Go to her website for further information and contact details.

William Evans Researcher Profile

Researcher ProfilesWilliam Evans, Ph.D., is a Professor in the Department of Telecommunication and Film at the University of Alabama. His research interests include content analysis, media audience measurement, and health and science communication.

He currently serves on the editorial board of Science Communication (a peer-reviewed journal). He has been principal investigator, senior personnel, or lead contractor for dozens of sizable grants and contracts, mostly related to the role of media in public health and in community emergence preparedness. As Director of the Institute for Communication and Information Research at the University of Alabama, a position he held from 2004 to 2010, Dr. Evans served as college-wide research administrator, identifying grant opportunities, preparing grant applications, and monitoring research ethics compliance for a faculty of more than 40 tenured and tenure-track professors. Dr. Evans is a member of the Broadcast Education Association (BEA) and has participated in eight of the ten most recent BEA annual meetings.

Stephen A. King Researcher Profile

Researcher ProfilesStephen A. King earned his Ph.D. in Speech Communication at Indiana University in 1997 and currently is Professor and Chair of Communication at St. Edward’s University in Austin, Texas.

King’s research program includes a long-term interest in rhetoric, intercultural communication and popular culture. His first book, Reggae, Rastafari, and the Rhetoric of Social Control, was published by the University Press of Mississippi in December 2002. King traces how Jamaica’s popular music evolved both lyrically and musically from 1959-1980. The study also examines how the Jamaican government and its surrogates attempted to control Jamaica’s popular music and the Rastafarian movement. King’s second book, I’m Feeling the Blues Right Now: Blues Tourism and the Mississippi Delta, was published by the University Press of Mississippi in July 2011. Promotional efforts to market blues music rely heavily on blues myths and claims of authenticity, strategies that seek to satisfy the imaginations of blues tourists who travel to the Mississippi Delta to experience authenticity (and spend money) in the mythical “birthplace of the blues.” At the same time, efforts to obfuscate Mississippi’s past embody conscious efforts to privilege a sterilized historical narrative, a narrative that relies heavily on revisionist memory practices. For example, while promotional materials often highlight the Delta as the “home of the blues,” and spotlight the region’s rustic and “authentic” blues culture, there is, not surprisingly, precious little information on Mississippi’s depressing record of state-sponsored oppression of African Americans.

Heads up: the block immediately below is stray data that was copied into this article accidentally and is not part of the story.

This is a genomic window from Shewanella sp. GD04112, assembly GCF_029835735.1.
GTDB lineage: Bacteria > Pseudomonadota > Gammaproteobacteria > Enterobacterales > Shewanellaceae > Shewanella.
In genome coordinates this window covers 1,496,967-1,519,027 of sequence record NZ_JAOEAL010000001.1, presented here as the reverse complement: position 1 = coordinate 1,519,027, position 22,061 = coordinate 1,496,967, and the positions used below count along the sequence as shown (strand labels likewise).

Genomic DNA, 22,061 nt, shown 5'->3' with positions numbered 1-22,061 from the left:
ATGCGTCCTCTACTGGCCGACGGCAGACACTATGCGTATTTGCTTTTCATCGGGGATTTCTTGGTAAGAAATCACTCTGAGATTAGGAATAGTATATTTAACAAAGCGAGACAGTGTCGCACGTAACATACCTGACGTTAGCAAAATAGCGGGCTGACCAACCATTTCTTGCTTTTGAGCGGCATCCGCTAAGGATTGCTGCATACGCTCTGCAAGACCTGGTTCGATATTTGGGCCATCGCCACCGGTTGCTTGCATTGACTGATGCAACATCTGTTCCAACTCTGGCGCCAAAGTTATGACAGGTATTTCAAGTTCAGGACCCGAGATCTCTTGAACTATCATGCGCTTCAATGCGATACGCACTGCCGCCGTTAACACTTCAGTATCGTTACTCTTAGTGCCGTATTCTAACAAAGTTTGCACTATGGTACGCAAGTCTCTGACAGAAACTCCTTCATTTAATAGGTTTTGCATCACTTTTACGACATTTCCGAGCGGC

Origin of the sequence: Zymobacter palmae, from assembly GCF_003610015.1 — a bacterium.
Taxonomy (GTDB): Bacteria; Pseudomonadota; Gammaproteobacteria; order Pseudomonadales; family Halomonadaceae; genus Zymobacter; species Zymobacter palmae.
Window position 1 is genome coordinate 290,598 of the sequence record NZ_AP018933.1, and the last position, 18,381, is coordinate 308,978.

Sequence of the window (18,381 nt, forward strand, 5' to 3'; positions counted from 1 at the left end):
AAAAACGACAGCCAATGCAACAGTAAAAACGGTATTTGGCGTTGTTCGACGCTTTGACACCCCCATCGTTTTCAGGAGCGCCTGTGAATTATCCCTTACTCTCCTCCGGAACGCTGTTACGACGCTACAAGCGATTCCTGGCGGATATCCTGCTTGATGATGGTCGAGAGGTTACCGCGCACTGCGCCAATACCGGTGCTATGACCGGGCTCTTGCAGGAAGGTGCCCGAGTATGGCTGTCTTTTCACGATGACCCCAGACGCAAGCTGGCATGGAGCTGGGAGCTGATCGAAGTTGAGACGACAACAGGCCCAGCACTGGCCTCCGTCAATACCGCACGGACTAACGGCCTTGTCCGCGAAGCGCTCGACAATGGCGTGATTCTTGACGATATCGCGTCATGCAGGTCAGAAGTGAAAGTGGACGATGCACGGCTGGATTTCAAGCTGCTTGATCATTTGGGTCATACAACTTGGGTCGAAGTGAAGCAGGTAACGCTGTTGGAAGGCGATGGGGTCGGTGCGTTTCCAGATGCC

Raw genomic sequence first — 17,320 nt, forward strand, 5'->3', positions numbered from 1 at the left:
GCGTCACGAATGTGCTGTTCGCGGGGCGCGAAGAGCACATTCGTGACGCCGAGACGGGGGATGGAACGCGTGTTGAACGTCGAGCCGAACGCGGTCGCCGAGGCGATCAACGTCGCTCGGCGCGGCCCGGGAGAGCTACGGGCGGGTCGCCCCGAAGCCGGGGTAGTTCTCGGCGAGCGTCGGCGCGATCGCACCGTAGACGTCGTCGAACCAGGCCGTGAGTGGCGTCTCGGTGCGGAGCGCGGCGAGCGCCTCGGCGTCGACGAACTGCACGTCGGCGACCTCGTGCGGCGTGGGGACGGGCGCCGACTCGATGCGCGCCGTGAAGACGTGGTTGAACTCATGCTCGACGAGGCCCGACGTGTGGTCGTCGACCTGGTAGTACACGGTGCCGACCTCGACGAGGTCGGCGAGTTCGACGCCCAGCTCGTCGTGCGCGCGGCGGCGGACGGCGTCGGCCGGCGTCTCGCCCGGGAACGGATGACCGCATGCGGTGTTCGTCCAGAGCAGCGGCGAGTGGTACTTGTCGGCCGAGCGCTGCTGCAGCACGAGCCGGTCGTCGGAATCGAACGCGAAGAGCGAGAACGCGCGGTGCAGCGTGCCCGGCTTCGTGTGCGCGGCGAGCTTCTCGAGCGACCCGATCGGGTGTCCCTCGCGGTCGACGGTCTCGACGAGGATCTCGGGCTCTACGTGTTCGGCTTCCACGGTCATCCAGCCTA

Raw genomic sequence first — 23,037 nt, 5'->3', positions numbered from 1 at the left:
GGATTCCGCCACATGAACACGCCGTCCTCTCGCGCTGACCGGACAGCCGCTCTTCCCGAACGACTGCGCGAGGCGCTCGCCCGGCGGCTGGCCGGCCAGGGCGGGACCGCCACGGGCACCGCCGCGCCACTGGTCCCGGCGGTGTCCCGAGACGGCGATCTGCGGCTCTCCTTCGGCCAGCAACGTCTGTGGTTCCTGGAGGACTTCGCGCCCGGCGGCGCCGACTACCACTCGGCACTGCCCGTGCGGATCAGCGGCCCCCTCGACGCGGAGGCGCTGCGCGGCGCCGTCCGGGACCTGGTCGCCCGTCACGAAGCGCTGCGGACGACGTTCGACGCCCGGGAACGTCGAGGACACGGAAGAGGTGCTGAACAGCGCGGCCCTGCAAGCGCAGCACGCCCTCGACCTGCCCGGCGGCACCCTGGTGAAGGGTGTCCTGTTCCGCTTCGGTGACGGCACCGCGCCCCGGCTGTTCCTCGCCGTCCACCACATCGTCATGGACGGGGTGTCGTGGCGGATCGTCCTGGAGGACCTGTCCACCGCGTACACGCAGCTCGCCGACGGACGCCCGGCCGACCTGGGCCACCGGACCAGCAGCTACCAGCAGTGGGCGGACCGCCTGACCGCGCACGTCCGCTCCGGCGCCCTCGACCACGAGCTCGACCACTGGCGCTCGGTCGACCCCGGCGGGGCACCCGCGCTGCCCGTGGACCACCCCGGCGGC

King’s work has also been published in a variety of journals, including Communication and Critical/Cultural Studies, Southern Communication Journal, Howard Journal of Communications, Popular Music and Society, and Caribbean Studies as well as in edited books such as The Resisting Muse: Popular Music and Social Protest (London: Ashgate Press, 2006), Popular Music and Human Rights, Volume I (London: Ashgate Press, 2011), Social Controversy and Public Address in the 1960s and Early 1970s: The Rhetorical History of the United States (Vol. 9, East Lansing: Michigan State University Press, 2017) and The Honky Tonk on the Left: Progressive Thought in Country Music (Amherst: University of Massachusetts Press, 2018). King and co-author Roger D. Gatchet (West Chester University—Pennsylvania) are currently working on a public memory project that explores how Mississippi is promoting its civil rights history as part of the state’s cultural heritage.